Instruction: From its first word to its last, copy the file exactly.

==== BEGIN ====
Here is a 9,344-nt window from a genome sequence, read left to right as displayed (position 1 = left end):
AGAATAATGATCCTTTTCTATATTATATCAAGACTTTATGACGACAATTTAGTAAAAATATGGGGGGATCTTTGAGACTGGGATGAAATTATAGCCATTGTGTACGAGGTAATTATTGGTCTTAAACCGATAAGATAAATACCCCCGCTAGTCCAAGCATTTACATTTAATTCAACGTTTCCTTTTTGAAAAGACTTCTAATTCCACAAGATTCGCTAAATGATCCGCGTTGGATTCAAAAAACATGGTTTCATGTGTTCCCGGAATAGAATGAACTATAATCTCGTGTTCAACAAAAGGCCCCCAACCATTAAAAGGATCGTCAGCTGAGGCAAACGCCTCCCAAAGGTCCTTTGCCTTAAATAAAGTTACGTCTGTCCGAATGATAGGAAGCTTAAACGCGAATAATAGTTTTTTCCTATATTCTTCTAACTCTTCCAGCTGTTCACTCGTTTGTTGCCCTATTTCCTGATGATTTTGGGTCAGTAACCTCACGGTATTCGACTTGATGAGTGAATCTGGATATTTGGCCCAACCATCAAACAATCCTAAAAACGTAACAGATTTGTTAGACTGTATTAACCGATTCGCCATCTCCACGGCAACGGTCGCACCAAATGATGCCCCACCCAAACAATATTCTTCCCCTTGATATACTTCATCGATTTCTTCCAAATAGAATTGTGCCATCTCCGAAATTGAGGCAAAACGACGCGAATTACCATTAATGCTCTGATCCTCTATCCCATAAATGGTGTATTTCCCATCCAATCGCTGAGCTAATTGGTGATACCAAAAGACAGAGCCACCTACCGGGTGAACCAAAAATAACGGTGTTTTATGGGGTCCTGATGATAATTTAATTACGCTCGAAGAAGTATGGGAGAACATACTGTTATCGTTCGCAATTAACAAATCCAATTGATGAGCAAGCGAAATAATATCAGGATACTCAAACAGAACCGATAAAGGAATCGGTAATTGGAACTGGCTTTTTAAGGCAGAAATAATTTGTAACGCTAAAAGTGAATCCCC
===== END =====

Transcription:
Here is a 9,344-nt window from a genome sequence, read left to right as displayed (position 1 = left end):
AGAATAATGATCCTTTTCTATATTATATCAAGACTTTATGACGACAATTTAGTAAAAATATGGGGGGATCTTTGAGACTGGGATGAAATTATAGCCATTGTGTACGAGGTAATTATTGGTCTTAAACCGATAAGATAAATACCCCCGCTAGTCCAAGCATTTACATTTAATTCAACGTTTCCTTTTTGAAAAGACTTCTAATTCCACAAGATTCGCTAAATGATCCGCGTTGGATTCAAAAAACATGGTTTCATGTGTTCCCGGAATAGAATGAACTATAATCTCGTGTTCAACAAAAGGCCCCCAACCATTAAAAGGATCGTCAGCTGAGGCAAACGCCTCCCAAAGGTCCTTTGCCTTAAATAAAGTTACGTCTGTCCGAATGATAGGAAGCTTAAACGCGAATAATAGTTTTTTCCTATATTCTTCTAACTCTTCCAGCTGTTCACTCGTTTGTTGCCCTATTTCCTGATGATTTTGGGTCAGTAACCTCACGGTATTCGACTTGATGAGTGAATCTGGATATTTGGCCCAACCATCAAACAATCCTAAAAACGTAACAGATTTGTTAGACTGTATTAACCGATTCGCCATCTCCACGGCAACGGTCGCACCAAATGATGCCCCACCCAAACAATATTCTTCCCCTTGATATACTTCATCGATTTCTTCCAAATAGAATTGTGCCATCTCCGAAATTGAGGCAAAACGACGCGAATTACCATTAATGCTCTGATCCTCTATCCCATAAATGGTGTATTTCCCATCCAATCGCTGAGCTAATTGGTGATACCAAAAGACAGAGCCACCTACCGGGTGAACCAAAAATAACGGTGTTTTATGGGGTCCTGATGATAATTTAATTACGCTCGAAGAAGTATGGGAGAACATACTGTTATCGTTCGCAATTAACAAATCCAATTGATGAGCAAGCGAAATAATATCAGGATACTCAAACAGAACCGATAAAGGAATCGGTAATTGGAACTGGCTTTTTAAGGCAGAAATAATTTGTAACGCTAAAAGTGAATCCCC